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quote:
Originally posted by DoktaP:
Just bought an Edge Pro. Cannot wait to learn how to use it properly and pull out my Japanese carbon and stainless knives. Looks like a nice weekend afternoon project.


I'd be interested to know how you like it. Seems relatively inexpensive if it works well. The one thing that I don't quite get is the method, using a Sharpie, to find the angle. Fortunately, our Shun knives I know are 16 degrees.
quote:
Originally posted by haggis:
quote:
Originally posted by DoktaP:
Just bought an Edge Pro. Cannot wait to learn how to use it properly and pull out my Japanese carbon and stainless knives. Looks like a nice weekend afternoon project.


I'd be interested to know how you like it. Seems relatively inexpensive if it works well. The one thing that I don't quite get is the method, using a Sharpie, to find the angle. Fortunately, our Shun knives I know are 16 degrees.


Haggis - I've been using it for at least a year now. The sharpie "trick" is simply to find the current angle on the knife if the goal is to keep that same angle rather than setting a different one. You put your highest grit stone in the EP, paint a small section of the bevel with marker and then run your stone over it. If it all comes off you're at the right angle, if some is left over you move it up or down a few degrees depending on what part didn't come off. The thought process is you then make note of that angle and use it the next time.

I typically sharpen all my Japanese knives at 15º and my softer german steel at 18º. I really like the system, but it can be a rabbit hole just like any other fairly expensive hobby. I've already spent the same amount in upgraded stones and related contraptions as I did on the system...and then there are the knives...
quote:
Originally posted by snipes:
quote:
Originally posted by haggis:
quote:
Originally posted by DoktaP:
Just bought an Edge Pro. Cannot wait to learn how to use it properly and pull out my Japanese carbon and stainless knives. Looks like a nice weekend afternoon project.


I'd be interested to know how you like it. Seems relatively inexpensive if it works well. The one thing that I don't quite get is the method, using a Sharpie, to find the angle. Fortunately, our Shun knives I know are 16 degrees.


Haggis - I've been using it for at least a year now. The sharpie "trick" is simply to find the current angle on the knife if the goal is to keep that same angle rather than setting a different one. You put your highest grit stone in the EP, paint a small section of the bevel with marker and then run your stone over it. If it all comes off you're at the right angle, if some is left over you move it up or down a few degrees depending on what part didn't come off. The thought process is you then make note of that angle and use it the next time.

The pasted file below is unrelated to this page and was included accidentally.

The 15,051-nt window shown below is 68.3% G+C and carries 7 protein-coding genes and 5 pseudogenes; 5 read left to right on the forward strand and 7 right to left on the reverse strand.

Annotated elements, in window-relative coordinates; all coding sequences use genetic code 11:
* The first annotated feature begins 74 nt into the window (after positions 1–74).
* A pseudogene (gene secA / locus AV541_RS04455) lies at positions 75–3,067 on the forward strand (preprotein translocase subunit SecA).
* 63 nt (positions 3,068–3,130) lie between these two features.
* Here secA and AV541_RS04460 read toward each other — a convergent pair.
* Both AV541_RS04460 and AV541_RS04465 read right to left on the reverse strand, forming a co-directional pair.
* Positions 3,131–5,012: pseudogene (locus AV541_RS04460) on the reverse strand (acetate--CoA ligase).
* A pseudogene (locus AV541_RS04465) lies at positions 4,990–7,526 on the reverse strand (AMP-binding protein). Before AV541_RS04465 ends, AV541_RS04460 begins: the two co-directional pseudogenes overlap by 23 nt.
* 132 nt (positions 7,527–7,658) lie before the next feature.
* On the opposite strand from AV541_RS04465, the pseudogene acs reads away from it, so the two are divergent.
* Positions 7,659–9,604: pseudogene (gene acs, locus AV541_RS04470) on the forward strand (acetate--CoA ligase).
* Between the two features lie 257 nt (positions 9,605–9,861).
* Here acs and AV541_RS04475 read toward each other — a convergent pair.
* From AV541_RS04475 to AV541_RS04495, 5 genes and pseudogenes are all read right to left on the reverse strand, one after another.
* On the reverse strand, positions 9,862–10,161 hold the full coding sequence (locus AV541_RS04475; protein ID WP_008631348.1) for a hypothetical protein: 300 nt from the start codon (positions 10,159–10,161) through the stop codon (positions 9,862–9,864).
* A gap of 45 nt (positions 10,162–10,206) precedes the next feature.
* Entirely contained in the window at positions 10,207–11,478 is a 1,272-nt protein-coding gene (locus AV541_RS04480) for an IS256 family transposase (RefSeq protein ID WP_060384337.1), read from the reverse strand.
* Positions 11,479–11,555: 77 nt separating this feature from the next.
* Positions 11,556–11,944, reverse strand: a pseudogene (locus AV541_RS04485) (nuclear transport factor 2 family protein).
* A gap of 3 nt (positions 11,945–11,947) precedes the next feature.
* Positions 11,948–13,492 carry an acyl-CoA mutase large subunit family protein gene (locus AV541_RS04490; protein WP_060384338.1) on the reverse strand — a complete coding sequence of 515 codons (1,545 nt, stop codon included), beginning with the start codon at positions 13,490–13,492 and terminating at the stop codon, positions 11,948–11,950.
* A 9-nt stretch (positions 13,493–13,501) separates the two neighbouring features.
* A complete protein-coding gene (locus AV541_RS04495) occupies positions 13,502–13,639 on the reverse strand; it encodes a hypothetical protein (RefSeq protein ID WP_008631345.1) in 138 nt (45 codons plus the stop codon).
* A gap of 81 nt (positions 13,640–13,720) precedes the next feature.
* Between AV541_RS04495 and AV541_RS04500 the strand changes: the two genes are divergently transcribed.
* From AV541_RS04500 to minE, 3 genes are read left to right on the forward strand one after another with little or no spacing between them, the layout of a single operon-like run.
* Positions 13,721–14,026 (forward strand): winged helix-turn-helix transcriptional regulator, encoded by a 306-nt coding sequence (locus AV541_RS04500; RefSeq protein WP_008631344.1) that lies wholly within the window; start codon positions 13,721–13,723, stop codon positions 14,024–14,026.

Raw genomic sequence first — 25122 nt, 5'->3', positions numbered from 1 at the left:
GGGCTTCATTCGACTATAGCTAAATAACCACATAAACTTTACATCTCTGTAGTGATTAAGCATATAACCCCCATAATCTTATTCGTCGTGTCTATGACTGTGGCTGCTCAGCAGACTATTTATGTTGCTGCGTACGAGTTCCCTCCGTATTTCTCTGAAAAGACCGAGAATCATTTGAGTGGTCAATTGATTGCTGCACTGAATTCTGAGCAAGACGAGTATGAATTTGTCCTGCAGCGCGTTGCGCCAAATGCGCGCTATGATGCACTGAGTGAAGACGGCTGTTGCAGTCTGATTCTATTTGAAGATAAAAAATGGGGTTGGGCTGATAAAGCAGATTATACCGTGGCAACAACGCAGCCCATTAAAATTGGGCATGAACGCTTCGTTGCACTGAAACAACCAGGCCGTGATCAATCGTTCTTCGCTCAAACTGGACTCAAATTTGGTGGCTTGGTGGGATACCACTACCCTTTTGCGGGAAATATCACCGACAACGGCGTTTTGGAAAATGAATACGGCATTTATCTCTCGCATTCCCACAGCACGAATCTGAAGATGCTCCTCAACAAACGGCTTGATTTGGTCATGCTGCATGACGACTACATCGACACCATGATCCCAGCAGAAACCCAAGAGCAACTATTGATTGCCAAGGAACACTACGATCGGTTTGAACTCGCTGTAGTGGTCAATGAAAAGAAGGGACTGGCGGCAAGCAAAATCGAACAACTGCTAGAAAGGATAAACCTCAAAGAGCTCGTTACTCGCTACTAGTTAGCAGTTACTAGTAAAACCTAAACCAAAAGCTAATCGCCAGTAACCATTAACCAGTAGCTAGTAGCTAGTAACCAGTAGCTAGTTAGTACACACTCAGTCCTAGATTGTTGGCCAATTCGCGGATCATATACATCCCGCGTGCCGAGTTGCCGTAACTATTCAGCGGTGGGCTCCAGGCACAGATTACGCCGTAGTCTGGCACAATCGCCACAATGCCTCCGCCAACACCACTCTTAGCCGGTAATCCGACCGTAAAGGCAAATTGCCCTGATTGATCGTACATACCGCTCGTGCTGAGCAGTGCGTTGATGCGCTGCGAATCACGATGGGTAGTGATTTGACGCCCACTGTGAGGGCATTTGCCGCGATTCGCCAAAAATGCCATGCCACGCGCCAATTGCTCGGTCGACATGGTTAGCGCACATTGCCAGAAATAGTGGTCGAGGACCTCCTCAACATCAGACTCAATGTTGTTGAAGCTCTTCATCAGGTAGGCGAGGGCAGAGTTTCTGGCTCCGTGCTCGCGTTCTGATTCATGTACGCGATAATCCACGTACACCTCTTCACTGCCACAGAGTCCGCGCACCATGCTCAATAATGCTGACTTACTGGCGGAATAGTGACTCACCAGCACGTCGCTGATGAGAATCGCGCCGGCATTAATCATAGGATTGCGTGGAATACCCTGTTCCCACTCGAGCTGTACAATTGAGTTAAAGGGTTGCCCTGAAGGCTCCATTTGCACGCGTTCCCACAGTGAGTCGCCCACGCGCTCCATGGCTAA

I typically sharpen all my Japanese knives at 15º and my softer german steel at 18º. I really like the system, but it can be a rabbit hole just like any other fairly expensive hobby. I've already spent the same amount in upgraded stones and related contraptions as I did on the system...and then there are the knives...


Which Japanese knives do you own?
In my advancing years I'm trying to be much less opinionated myself and trying to allow people to have opinions different from mine without me explaining how wrong they could be. I'm really working on being less of a prick.

I've never cared much for Shun knives. OK. BFD. That doesn't mean there is anything wrong with them or that they are not quality products. This store in the western suburbs of Chicago has a sale going on now. I've recommended them before for their prices and customer service. NO, I don't work there.

Cutlery and More "SHUN" Sale
quote:
Originally posted by Danyull:
quote:
Originally posted by snipes:
quote:
Originally posted by haggis:
quote:
Originally posted by DoktaP:
Just bought an Edge Pro. Cannot wait to learn how to use it properly and pull out my Japanese carbon and stainless knives. Looks like a nice weekend afternoon project.


I'd be interested to know how you like it. Seems relatively inexpensive if it works well. The one thing that I don't quite get is the method, using a Sharpie, to find the angle. Fortunately, our Shun knives I know are 16 degrees.


Haggis - I've been using it for at least a year now. The sharpie "trick" is simply to find the current angle on the knife if the goal is to keep that same angle rather than setting a different one. You put your highest grit stone in the EP, paint a small section of the bevel with marker and then run your stone over it. If it all comes off you're at the right angle, if some is left over you move it up or down a few degrees depending on what part didn't come off. The thought process is you then make note of that angle and use it the next time.